How Studying Technical Theatre Made Me a Better Actor

Written by Kaitlin Bellamy

July 28, 2017

Have you always known you wanted to perform, but just couldn’t find the right niche? If you’re like me, you may have watched your friends get cast in their dream roles time and time again. You watch them become leading ladies or dashing heros, and you might think, “How will I EVER be able to compete when that’s just not my type?” Well, I have good news for you: there is so much more out there than that. Trust me, you can find a place in the theatre that’s all your own. You just have to know where to start looking. Here, let me give you a hand.

We all like to believe we are destined for greatness. As performers, in fact, it is part of the very essence of our career. If we aren’t liked and talented and among the best in our field, there may be no place for us. But what if we aren’t a triple threat? What if Shakespeare holds no thrill for us? What if, through no fault of our own, we just simply don’t get the part?

The numbers have always been against us, and odds are that we simply won’t make it to Broadway. And guess what? It may be better that way. Because now, you have the opportunity to embrace the art of beyond. Look beyond the Golden Age Musical and beyond the absurdist theatre. Find the potential for arts and entertainment and theatre in those little hobbies you might have pushed aside.

I am a firm believer in the power of “Special Skills.” That miscellaneous portion of your resume, where you relegate all of the quirky little talents that you couldn’t fit anywhere else. I say, embrace those quirks. Because when you’re walking into an audition where everyone your age has played the same industry staples, your special passions and talents will be what set you apart. Your portrayal of Juliet may not get you much attention. But your talents as a ventriloquist or a stilt-walker might just be the conversation piece you need to get your foot in the door, and makes a casting director remember your name.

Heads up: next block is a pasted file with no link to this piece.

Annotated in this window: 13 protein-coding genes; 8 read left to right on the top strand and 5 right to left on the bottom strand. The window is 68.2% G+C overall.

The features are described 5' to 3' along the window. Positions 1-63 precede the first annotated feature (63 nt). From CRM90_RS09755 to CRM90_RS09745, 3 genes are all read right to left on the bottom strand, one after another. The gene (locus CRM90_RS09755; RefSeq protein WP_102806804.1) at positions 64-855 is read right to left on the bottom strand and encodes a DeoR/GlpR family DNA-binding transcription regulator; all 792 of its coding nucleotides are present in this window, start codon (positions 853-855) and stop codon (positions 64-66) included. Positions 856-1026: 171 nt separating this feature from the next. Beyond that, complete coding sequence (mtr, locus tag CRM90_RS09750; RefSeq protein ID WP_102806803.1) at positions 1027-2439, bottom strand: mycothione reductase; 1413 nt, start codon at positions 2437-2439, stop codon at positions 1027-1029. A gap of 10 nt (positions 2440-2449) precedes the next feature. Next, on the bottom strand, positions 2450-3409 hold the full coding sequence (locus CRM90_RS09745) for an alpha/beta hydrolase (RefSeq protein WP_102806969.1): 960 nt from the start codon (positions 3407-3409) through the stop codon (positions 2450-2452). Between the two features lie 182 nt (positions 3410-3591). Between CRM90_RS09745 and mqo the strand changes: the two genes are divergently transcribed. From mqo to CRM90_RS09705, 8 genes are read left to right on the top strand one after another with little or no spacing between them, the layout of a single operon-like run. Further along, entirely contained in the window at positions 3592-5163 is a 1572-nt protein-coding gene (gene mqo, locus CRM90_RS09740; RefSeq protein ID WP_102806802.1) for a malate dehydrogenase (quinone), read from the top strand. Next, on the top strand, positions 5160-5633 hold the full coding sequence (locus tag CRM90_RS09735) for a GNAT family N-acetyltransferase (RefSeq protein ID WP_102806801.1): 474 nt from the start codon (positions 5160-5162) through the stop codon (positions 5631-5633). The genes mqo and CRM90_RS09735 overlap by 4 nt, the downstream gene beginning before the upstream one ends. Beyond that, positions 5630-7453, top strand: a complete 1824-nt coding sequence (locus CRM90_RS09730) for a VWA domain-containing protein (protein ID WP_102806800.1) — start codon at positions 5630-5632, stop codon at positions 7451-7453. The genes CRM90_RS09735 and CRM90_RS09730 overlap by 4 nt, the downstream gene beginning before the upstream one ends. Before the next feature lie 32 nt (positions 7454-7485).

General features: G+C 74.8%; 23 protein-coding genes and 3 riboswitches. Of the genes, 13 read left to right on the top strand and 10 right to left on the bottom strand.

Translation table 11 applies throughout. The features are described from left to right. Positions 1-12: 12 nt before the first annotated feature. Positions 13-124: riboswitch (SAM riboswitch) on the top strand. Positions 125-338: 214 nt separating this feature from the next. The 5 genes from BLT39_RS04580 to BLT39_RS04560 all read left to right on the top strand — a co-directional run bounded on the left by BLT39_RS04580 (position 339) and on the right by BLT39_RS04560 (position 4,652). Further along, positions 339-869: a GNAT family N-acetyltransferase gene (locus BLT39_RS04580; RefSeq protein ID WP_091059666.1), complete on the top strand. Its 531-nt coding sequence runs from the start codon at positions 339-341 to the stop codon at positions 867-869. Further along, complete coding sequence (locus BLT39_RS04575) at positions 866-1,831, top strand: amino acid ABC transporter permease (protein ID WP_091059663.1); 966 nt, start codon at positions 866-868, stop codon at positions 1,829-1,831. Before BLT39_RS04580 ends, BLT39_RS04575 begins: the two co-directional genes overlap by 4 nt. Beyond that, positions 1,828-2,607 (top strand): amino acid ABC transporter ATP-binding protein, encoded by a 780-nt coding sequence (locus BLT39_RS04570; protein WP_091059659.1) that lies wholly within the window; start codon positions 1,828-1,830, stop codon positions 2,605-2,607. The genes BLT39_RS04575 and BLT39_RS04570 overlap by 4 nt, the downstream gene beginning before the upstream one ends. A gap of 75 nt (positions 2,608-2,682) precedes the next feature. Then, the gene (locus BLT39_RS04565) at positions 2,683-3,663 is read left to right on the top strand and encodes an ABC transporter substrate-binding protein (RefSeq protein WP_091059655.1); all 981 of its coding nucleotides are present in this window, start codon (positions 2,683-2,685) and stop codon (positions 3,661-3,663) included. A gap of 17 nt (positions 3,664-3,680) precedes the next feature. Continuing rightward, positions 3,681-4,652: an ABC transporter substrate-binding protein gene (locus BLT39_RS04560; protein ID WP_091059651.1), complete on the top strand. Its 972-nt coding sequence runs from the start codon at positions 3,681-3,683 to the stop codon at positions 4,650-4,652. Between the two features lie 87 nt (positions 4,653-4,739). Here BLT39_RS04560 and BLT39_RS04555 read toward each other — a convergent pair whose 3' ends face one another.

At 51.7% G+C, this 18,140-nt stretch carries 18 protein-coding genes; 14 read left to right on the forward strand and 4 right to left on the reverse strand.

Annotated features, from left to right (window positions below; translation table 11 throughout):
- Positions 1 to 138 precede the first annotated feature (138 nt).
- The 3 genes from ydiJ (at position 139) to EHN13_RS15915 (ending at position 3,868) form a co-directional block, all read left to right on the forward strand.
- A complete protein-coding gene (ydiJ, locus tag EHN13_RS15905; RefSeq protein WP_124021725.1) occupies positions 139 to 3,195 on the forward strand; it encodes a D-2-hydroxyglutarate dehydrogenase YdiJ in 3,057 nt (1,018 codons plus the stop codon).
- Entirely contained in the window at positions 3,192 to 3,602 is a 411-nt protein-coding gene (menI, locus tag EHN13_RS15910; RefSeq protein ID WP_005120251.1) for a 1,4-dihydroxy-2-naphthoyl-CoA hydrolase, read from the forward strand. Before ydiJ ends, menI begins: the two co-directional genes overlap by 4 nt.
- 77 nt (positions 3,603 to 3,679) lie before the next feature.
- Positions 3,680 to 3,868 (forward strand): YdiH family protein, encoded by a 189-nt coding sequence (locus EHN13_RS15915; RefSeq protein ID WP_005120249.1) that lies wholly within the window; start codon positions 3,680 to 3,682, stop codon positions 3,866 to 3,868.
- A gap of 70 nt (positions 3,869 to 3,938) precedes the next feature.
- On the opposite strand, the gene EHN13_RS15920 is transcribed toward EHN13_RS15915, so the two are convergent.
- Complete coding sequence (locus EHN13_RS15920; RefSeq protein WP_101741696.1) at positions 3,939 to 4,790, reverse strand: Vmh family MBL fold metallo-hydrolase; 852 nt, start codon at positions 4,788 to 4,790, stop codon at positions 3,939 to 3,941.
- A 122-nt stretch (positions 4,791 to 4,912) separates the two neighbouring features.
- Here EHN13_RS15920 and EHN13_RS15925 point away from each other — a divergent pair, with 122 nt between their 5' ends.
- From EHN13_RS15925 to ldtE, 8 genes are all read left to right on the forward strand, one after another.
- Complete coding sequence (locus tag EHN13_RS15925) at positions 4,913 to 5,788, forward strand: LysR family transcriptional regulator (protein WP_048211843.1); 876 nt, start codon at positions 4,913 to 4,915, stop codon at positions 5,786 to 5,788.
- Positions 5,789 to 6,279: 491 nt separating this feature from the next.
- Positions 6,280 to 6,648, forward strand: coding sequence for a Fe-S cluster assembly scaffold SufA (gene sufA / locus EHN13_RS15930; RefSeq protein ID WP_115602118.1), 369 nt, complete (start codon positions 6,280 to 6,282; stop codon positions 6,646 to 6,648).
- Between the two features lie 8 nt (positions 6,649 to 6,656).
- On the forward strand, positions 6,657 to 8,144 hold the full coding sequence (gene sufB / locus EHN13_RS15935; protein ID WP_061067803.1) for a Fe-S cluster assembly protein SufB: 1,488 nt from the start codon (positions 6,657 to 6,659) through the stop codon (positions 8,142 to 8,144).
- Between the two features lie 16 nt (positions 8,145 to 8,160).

Were I designing a theatre curriculum, especially for those developmental performance years, I would include a very specific class: Special Skills Survey 101. Right up there with Acting 101 and Intro to Stagecraft. In Special Skills, we would devote a month at a time to different art forms that can be extremely important, though often over-looked, in the wide world of professional theatrics. We might study voice acting, or puppetry. We could dedicate an entire week to magic tricks, and another to slapstick comedy.

Too often as student performers, we are taught that the only worthy career paths are those that lead to Hollywood, or 42nd Street. But I have tackled neither, and have never once regretted it. Wouldn’t it be wonderful if we could learn early on how to utilize our own quirks and passions? Every hobby can be a part of the theatre, if you know how to use it. Open up your minds, and imagine how your special skills could change your career for the better.

Teachers, it’s time to discover where your students truly shine, rather than boxing them behind the fourth wall. And students, it’s time to pull out that old instrument you thought you’d never play again, or the magic set you loved when you were younger. Because at the end of the day, to quote Shrek the Musical, “What makes us special makes us strong.

Need some advice? We’ve got you covered.

Kaitlin Bellamy is a freelance performer and writer, with a theatrical history spanning more than 25 years. She embraces the philosophy that multiple jobs at once makes it impossible for life to get boring. Above all, she is passionate about the performing arts, and all that they stand for.